Saturday, December 20, 2014

Join the crowd: Entrepreneur’s effort deserves boost from local sources


One casualty of the economic slowdown in the United States has been good old-fashioned American entrepreneurship.

The number of start-up businesses has declined nearly nine percent with one of the reasons being a shortage of start-up funding. The funding gap faced by most entrepreneurs — the revenue gap to set-up the business versus operating a business — can be significant. Tighter loan criteria imposed upon banks by the federal government has made getting a loan tougher without a better than decent credit score.

Tougher times often yield more creative problem solving solutions, resulting in fundraising tactics like crowd-sourcing. Crowd-sourcing is an online method for people to donate and/or invest in start-up ventures they want to help. Much like open-source software programs where users share ideas and continue to innovate, the feedback from these investor niche communities pay dividends in a number of ways. While some of the investments provide some kind of a payout, many others offer a share of the budding company. This investment strategy also offers some risk since fewer than 10 percent of start-up businesses succeed.

One of the best-known crowd-sourcing websites is Kickstarter. has helped generate more than $450 million for various projects during the past four years. Today, a local business is on that list. The Plaza Grill and Cinema, 209 S. Main St., Ottawa, is in the midst of a 30-day fundraising effort to generate the needed start-up funds to preserve the 108-year old historic gem — helping the theater continue showing first-run movies as well as converting it to a regional tourist attraction. Transitioning the Plaza into a “cinemagical” movie experience will require start-up funds to re-invent one of the screens into an IMAX-like experience, as well as acquiring a trolley to transport guests from the Midland Railway and producing a documentary film tracing the history of motion pictures from silent movies to the present-day 4-D movies. Making all this magic happen costs money, but it could well be the catalyst for a lot more tourists in the area.

It isn’t difficult to imagine how one themed destination can transform a community and Ottawa has the opportunity to do just that. Several local residents and other interested parties already have stepped up to do so. More than $7,000 has been pledged from 33 backers, or an average of $212 each toward a $45,000 goal, to give The Plaza the kick start it needs to become the regional tourist attraction its owner, Peach Madl, knows it can be. Madl is being assisted in the endeavor by Kristi Lee, Franklin County Convention and Visitors Bureau director, as well as Deb Barker, Franklin County Historical Society director.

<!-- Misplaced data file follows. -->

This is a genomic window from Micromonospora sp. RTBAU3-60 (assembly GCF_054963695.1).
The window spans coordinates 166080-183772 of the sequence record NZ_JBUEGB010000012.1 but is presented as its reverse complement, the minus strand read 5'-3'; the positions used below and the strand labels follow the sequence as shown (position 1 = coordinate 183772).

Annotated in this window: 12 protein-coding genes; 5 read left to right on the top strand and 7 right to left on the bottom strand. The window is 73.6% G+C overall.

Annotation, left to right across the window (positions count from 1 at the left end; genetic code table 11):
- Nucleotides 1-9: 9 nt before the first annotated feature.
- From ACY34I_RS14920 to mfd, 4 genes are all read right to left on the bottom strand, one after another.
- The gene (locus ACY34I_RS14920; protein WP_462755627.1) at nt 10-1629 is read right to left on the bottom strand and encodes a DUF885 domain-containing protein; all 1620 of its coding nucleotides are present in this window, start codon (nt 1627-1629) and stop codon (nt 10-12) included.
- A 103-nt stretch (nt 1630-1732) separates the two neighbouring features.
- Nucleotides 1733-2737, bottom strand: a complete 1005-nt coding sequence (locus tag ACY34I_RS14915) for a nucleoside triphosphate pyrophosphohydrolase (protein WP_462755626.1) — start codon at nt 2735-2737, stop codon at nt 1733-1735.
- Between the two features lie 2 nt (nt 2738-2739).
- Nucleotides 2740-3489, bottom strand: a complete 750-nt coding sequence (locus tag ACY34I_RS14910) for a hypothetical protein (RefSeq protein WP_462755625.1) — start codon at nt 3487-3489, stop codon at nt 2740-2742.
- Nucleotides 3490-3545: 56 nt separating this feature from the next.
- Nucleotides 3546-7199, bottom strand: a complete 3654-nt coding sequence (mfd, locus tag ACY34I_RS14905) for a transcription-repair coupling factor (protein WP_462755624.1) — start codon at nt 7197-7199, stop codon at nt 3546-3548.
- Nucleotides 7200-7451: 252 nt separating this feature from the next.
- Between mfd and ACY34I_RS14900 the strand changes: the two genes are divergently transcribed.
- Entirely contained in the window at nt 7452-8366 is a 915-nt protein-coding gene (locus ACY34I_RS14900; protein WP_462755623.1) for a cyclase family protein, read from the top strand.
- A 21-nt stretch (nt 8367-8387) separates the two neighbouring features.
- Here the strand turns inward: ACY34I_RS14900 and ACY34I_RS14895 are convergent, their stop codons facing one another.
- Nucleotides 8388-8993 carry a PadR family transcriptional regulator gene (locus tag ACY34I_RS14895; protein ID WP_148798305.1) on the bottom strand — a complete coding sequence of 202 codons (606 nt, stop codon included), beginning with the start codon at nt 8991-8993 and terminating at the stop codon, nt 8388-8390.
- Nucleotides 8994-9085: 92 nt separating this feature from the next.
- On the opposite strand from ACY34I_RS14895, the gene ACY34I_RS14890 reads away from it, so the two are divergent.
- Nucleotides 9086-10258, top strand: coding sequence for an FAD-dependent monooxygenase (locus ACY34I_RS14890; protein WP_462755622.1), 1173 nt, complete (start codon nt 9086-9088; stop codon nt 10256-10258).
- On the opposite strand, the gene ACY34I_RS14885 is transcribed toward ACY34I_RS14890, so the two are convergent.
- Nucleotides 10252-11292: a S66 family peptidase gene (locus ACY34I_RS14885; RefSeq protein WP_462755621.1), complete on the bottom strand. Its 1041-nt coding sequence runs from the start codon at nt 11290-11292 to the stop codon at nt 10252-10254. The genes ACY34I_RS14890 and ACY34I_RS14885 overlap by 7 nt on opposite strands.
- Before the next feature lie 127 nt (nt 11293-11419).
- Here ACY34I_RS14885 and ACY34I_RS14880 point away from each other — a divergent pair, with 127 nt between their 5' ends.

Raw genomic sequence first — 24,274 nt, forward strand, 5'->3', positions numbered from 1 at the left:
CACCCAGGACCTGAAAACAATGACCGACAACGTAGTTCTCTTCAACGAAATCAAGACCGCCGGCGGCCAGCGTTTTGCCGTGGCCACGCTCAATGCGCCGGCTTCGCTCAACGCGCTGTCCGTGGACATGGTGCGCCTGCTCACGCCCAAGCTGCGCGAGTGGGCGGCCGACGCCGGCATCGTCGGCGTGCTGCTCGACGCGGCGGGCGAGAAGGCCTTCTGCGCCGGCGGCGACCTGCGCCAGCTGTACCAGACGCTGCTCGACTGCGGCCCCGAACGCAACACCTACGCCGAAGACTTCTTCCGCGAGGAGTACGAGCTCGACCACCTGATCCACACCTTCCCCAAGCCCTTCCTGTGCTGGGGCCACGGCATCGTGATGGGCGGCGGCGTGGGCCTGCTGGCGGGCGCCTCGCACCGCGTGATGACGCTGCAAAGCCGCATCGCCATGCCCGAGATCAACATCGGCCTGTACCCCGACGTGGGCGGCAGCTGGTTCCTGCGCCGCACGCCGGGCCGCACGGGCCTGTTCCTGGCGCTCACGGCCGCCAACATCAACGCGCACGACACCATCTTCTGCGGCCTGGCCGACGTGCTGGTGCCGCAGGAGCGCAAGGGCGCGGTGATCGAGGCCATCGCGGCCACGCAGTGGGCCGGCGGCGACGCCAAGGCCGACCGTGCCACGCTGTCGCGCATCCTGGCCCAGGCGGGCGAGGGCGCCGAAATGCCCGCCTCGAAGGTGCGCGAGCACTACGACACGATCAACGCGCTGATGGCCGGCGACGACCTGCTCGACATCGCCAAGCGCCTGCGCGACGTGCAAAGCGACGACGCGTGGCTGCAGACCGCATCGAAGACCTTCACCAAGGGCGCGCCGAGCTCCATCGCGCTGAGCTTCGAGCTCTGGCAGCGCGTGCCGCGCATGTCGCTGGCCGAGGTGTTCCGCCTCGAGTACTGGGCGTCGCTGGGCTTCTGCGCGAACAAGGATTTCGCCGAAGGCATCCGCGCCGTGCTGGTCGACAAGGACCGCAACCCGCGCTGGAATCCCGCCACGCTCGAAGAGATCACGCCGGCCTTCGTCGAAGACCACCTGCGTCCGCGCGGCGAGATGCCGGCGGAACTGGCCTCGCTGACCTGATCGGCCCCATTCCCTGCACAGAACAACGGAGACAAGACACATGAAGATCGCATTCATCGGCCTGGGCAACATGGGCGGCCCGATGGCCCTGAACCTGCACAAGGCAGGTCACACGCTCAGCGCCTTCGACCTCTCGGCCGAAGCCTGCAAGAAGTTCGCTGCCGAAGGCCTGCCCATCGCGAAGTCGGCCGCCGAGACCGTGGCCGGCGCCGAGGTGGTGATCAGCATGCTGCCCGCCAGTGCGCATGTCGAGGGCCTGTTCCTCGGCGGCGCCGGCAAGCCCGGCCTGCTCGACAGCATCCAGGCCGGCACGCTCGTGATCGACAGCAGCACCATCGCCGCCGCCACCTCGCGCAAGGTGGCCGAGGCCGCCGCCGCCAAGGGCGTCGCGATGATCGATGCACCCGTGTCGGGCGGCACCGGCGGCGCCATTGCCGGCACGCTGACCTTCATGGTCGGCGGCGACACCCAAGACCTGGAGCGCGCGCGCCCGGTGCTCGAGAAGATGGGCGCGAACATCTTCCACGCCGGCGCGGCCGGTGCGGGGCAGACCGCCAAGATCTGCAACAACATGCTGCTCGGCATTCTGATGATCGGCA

Potential investors have an extra incentive to participate in the project though — matching funds. A local resident, with a fondness for the theater, has pledged to match every donation with an equal dollar amount — up to $50,000. Time is short with just three days to go on the campaign. If the $45,000 Kickstarter goal isn’t met, then the project doesn’t get any money. We can’t let that happen. Crowd-sourcing can’t make this happen if local people — who have the most to gain from the initiative — don’t join the crowd.

Ottawa is home to the oldest operating theater in America. We all can and should be proud of that fact. Help preserve the Plaza so people from everywhere can enjoy learning about the history of motion pictures in the country’s oldest operating cinema. Success will help build a crystal clear crown jewel of a tourist attraction, integrating Ottawa’s nostalgic Americana environment with the Ol’ Marais River Run car show, railroad tourists and others for an even grander cluster of tourist destinations that can help the local economy through increased sales tax and bed tax revenue as well as foster other tourist-oriented businesses. This kind of a venture is the kind that can foster other entrepreneurs to take the inevitable leap of faith to open their own business and grow jobs.

Help preserve the Plaza with your pledge today — before time runs out at 11:52 a.m. Tuesday. The theater you save will be your own.

— Jeanny Sharp, editor and publisher

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